It’s no secret that the majority of GDS students are Democrats, usually with liberal views. There is a common understanding among students that there is a GDS political bubble of center- and far-left ideas. The school does not often introduce speakers or information contrary to the political dynamic of the student body.
Over the summer, I had the opportunity to participate in the Foreign Policy Summer Academy at Georgetown University. This three-week program allowed me to circumvent the GDS bubble, learn about international politics and hear from an array of voices with unique political perspectives.
At GDS, my teachers do not often weave their political opinions into the class. During the summer program, my foreign policy professor, who is Belarusian, often brought his opinions into the classroom. He frequently claimed that Ukrainians do not truly support their country’s war to maintain sovereignty. In Washington D.C. and America, there is generally a pro-Ukrainian sentiment, so to hear the other side of the argument from this professor was both refreshing and incredibly interesting.
I also had the opportunity to engage in political discourse with students from both around the world and different political parties. I debated alongside a Texan and a Republican from Nicaragua against a young anarchist from New York about the existence of left-wing hate speech.
Each person in the debate offered a new viewpoint or idea counter to the dominant liberal ideas held at GDS. While I largely agree with those leftist ideas, it is still important to challenge our own ideas and examine the areas where they fall apart and lack nuance.
The viewpoint my Belarusian professor sought to present was one countering the Western narrative on the war in Ukraine. His argument consisted of two parts: The Ukrainians do not want war, and the war in Ukraine is a proxy war resulting from U.S. dominance, stemming from what he believes are ideas of Russophobia growing within NATO.
While I do not agree with the majority of his ideas, I came to see a more nuanced history. For example, according to The Washington Post, the members of the Ukrainian military were instrumental in the bombing of the Nord Stream pipeline, a pipeline running from Germany to Russia that was sabotaged in September of 2022, despite Ukraine, many Western governments and newspapers asserting Russian responsibility. What I took away from his presentation was that we cannot blindly support an organization or country without understanding all of history.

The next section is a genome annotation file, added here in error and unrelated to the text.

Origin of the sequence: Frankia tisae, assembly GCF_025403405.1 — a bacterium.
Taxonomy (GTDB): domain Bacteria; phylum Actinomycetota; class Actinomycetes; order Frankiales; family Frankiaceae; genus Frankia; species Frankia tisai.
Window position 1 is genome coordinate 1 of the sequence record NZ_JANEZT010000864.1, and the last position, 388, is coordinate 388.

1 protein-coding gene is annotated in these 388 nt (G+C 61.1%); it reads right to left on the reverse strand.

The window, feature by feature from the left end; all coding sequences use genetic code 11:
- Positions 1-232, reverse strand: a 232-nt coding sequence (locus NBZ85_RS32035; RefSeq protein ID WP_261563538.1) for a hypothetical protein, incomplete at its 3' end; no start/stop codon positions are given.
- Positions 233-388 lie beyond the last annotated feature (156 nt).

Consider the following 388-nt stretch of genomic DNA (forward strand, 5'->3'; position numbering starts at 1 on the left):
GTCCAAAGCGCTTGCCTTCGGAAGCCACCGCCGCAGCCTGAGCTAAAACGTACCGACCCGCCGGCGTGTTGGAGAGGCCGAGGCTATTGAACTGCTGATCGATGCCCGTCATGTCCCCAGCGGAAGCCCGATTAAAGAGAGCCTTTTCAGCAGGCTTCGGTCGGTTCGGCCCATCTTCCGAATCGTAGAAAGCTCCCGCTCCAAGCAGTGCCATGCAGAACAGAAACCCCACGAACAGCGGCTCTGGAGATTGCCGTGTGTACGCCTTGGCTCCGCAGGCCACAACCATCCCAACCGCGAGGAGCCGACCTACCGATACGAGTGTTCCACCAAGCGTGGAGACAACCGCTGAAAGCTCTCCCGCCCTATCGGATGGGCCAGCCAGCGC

I initially thought that my professor was overloading his class with pro-Russian viewpoints to the point of obvious bias and propaganda. However, despite his views being uncommon in the DMV, I should not have disregarded them in the first place, revealing my own political biases and their faults.
In the debate with the anarchist from New York, he said that the American political left had never incited violence against the right or a specific group and is innocent and incapable of violent actions in the future. However, while the American left has rarely engaged in political violence or discrimination, that does not mean it is not capable of such actions or is innocent.
For example, in 2020, Portland resident Aaron Danielson was shot and killed by American far-left activist Michael Reinoeh, who was upset that Danielson had driven through the city displaying flags supporting former president Donald Trump. Ignoring examples like Danielson and the belief that the political left is innocent will lead to extremism and polarization.
GDS students need to be exposed to other viewpoints if GDS will not provide counterpoints or political opposition through assembly speakers, for example. I urge students to seek out experiences in which they can have their opinions challenged. By exploring what lies beyond the GDS bubble, students can mitigate their risk of being trapped in an echo chamber. Echo chambers have accelerated the political polarization occurring in the United States. It is crucial that in this time of extreme polarization, students seek out a variety of viewpoints, even if that means venturing outside the walls of GDS.